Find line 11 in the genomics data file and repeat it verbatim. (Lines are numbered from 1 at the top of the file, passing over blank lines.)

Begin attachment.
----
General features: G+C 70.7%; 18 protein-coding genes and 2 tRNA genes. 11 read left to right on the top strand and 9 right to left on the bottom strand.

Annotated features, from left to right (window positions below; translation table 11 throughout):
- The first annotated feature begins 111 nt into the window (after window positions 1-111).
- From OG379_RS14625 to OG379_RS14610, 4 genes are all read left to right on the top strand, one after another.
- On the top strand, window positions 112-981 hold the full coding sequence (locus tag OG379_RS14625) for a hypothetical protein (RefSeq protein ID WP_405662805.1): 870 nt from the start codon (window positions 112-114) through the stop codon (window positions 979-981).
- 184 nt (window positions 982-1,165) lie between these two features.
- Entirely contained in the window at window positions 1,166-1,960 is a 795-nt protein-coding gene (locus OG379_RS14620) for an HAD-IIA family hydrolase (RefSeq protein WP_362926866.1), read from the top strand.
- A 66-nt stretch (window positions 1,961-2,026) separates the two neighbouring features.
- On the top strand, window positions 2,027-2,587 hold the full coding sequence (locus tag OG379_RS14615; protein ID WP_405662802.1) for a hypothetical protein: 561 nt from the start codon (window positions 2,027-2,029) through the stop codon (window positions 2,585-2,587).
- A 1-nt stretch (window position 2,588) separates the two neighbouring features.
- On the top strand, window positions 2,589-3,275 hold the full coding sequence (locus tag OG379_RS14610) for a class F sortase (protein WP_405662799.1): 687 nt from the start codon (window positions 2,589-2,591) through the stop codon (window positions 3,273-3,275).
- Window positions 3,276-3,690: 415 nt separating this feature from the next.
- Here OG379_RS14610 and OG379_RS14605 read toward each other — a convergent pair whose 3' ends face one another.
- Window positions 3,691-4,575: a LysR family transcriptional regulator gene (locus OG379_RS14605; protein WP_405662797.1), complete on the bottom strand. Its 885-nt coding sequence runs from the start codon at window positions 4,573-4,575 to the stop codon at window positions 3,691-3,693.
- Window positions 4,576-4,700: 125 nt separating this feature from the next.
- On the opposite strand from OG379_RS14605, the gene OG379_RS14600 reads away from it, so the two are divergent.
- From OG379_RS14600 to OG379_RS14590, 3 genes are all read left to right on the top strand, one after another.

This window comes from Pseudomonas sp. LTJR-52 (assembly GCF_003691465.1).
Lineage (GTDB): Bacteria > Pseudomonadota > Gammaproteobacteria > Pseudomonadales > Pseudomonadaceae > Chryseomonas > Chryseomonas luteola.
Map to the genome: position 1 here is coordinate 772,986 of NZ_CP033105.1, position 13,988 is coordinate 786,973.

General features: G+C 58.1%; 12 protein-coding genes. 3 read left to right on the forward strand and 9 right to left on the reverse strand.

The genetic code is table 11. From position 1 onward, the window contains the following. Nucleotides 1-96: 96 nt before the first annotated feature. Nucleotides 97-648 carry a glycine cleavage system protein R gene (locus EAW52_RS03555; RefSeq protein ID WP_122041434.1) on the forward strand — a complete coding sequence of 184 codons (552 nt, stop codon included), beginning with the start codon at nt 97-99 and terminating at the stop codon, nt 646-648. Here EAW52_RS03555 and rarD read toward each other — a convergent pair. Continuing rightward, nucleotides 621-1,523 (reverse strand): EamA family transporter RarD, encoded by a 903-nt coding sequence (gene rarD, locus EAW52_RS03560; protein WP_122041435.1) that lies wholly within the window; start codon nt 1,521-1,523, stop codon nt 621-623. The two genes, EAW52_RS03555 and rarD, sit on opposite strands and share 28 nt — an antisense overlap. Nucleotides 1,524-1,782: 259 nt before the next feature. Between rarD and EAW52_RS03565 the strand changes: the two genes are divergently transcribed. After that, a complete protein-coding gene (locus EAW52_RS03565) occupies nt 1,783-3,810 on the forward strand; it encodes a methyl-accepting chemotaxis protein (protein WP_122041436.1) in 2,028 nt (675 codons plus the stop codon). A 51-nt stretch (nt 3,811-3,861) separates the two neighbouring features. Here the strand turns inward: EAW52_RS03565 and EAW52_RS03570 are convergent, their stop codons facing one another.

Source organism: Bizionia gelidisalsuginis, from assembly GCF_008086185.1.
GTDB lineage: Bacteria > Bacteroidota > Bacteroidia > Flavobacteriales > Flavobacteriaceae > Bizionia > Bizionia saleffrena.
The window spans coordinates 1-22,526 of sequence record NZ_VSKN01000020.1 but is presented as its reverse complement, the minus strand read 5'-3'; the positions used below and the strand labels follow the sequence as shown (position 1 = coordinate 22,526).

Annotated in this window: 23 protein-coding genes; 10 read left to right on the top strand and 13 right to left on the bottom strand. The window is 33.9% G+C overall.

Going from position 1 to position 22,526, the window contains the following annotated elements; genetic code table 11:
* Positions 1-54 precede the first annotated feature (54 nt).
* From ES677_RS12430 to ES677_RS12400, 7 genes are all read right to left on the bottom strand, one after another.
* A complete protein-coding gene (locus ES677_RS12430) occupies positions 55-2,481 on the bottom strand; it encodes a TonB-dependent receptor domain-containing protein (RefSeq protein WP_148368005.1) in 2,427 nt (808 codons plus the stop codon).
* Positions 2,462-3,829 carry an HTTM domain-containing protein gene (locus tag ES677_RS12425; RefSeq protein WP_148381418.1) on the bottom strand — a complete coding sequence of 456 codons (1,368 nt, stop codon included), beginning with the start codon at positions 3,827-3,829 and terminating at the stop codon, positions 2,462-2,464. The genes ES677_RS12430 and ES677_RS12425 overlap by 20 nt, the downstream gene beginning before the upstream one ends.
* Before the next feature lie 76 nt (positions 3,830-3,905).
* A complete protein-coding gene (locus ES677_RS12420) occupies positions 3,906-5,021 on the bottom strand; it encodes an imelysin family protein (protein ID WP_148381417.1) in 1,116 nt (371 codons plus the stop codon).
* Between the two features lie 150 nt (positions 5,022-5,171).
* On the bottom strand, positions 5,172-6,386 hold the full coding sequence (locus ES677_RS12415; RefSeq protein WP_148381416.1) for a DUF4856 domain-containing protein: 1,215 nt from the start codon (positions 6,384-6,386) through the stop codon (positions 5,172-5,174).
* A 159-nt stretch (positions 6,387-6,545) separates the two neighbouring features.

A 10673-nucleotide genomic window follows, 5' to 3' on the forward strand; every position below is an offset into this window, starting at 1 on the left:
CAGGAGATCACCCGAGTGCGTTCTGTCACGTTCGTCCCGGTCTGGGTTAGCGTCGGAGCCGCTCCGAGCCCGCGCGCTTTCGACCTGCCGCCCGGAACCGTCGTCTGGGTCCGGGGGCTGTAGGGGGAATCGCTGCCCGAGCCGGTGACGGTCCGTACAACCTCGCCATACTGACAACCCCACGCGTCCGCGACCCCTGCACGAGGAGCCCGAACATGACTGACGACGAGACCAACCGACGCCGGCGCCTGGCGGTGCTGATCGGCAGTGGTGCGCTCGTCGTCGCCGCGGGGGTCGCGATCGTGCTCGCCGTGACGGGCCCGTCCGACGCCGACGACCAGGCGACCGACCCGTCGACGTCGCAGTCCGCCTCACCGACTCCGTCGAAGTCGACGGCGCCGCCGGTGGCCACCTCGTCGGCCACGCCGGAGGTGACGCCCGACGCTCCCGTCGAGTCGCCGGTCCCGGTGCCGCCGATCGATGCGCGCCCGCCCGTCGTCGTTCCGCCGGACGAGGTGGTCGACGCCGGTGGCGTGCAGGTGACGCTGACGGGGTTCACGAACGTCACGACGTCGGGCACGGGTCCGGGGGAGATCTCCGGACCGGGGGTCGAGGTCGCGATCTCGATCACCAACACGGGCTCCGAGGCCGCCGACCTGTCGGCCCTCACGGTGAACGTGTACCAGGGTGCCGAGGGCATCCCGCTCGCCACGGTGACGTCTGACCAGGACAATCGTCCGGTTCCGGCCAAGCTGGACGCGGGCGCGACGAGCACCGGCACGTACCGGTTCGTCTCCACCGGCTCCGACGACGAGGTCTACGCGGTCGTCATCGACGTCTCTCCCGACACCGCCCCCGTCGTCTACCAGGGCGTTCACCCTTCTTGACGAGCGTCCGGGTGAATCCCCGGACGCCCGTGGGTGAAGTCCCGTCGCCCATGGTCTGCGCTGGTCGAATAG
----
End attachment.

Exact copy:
- On the top strand, window positions 2,589-3,275 hold the full coding sequence (locus tag OG379_RS14610) for a class F sortase (protein WP_405662799.1): 687 nt from the start codon (window positions 2,589-2,591) through the stop codon (window positions 3,273-3,275).